The wind howls outside. It is nine degrees below zero.
Inside, the hipster two stools over has made a discovery.
“Oh, my God,” he says to his heavily crocheted, urban-quirky friend. “Have you heard of Bob Denver?”
Hidden cleverly behind a towering beer, my eyes brighten by at least two shades. Has this scrawny, bearded, corduroy-wearing man-boy just discovered Gilligan? What in the world could there be to say about it?
I take a sip. I lean imperceptibly closer.
“Who?” says the 20-something gal. Adorable, as smooth and dewy as a pearl, I fight the urge to tuck a loose bit of her hair behind one of her little pink ears.
“I heard it at the piano bar,” he says. He picks up his beer, takes a healthy pull at it. “You ever hear the song, Drive Me Home, Country Roads?”
John Denver, not Bob Denver. Take Me Home, Country Roads.
I close my eyes, the better to listen.
“I’m not sure that’s right,” she says.
But it is, he insists. He heard it the other night.
I open my eyes in time to see her shrug.
The Anchor, a small place with a small bar, is full, as it is almost every day of the week. Home to local art, local color, and non-local flaky white fish, I hold up my empty glass as a waitress skitters around me.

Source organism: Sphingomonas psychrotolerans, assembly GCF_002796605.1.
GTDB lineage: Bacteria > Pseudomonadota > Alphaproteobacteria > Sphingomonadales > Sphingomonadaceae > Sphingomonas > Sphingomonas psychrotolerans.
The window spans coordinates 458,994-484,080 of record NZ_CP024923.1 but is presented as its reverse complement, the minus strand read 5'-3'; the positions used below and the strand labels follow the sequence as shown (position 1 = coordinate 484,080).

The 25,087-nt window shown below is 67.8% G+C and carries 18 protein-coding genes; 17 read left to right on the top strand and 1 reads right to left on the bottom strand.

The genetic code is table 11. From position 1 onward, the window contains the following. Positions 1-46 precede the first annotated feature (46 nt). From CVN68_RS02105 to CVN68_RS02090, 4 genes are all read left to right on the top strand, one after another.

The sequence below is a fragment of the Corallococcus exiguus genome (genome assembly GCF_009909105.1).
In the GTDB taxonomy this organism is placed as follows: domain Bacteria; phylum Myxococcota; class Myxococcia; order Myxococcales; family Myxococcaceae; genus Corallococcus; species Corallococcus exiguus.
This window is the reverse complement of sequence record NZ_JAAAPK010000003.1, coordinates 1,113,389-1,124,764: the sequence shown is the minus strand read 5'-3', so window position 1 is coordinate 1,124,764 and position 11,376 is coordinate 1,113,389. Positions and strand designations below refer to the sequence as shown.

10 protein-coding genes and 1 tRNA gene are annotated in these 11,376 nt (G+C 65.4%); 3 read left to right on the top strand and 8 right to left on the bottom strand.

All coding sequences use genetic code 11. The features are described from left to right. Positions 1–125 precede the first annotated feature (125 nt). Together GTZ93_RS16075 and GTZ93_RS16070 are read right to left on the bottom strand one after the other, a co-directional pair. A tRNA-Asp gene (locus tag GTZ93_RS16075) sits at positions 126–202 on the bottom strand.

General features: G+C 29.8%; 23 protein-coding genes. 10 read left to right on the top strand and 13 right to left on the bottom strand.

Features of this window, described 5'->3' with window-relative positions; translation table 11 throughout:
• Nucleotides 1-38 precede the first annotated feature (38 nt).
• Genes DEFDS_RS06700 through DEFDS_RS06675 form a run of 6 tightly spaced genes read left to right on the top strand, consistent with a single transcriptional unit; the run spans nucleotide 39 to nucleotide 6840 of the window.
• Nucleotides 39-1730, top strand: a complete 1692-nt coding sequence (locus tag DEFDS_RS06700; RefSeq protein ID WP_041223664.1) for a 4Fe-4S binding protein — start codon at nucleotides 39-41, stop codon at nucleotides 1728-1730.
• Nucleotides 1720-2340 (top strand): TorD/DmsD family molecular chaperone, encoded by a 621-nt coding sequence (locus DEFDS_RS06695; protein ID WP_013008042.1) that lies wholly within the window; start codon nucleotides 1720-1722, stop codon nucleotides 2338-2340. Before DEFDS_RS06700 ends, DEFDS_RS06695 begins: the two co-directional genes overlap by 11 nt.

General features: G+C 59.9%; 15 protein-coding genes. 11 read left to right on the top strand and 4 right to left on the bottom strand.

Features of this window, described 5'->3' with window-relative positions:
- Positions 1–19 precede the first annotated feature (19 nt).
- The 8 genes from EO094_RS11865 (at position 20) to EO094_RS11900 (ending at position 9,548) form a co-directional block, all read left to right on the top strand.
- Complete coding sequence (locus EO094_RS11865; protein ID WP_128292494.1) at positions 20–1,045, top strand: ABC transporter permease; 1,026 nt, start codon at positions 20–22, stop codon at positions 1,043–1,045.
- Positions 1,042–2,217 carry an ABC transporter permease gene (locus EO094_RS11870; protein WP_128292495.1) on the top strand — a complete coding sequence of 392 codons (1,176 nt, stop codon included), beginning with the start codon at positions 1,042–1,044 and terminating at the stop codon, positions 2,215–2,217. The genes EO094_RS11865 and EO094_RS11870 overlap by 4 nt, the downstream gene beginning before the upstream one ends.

“A small one,” I say.
I pull out my notebook. Hipster #1 is singing.
“So kiss me and wait for me,” he bawls. “Tell me that you’ll play for me. Hold me like you’re never letting go.”
The girl winces.
“I’m leavin’, on a jetway! Don’t know when I’ll be back again!”
She laughs. He picks up a bottle, sings into it with the sincerity of the young and confident. “Oh, babe! I hate to go!”
I smile, push past them.
When I return from the bathroom, my check is ready.
And so is theirs. Heads pressed together, they are staring at the bill. “What’s 20 percent?” he says to her. “If I just round up and add a buck or two, that should be 20%, right?”
I consider explaining the concept of the percentage to them, but finish my beer instead. I pull my scarf on, my hat, my coat, my gloves. I adjust my leggings, pulling them up over my knees, check my boots for zipping. Outside, Mother Nature has given full throat to her murderous desires, and I push out the front door reluctantly.
Oh, babe. I hate to go.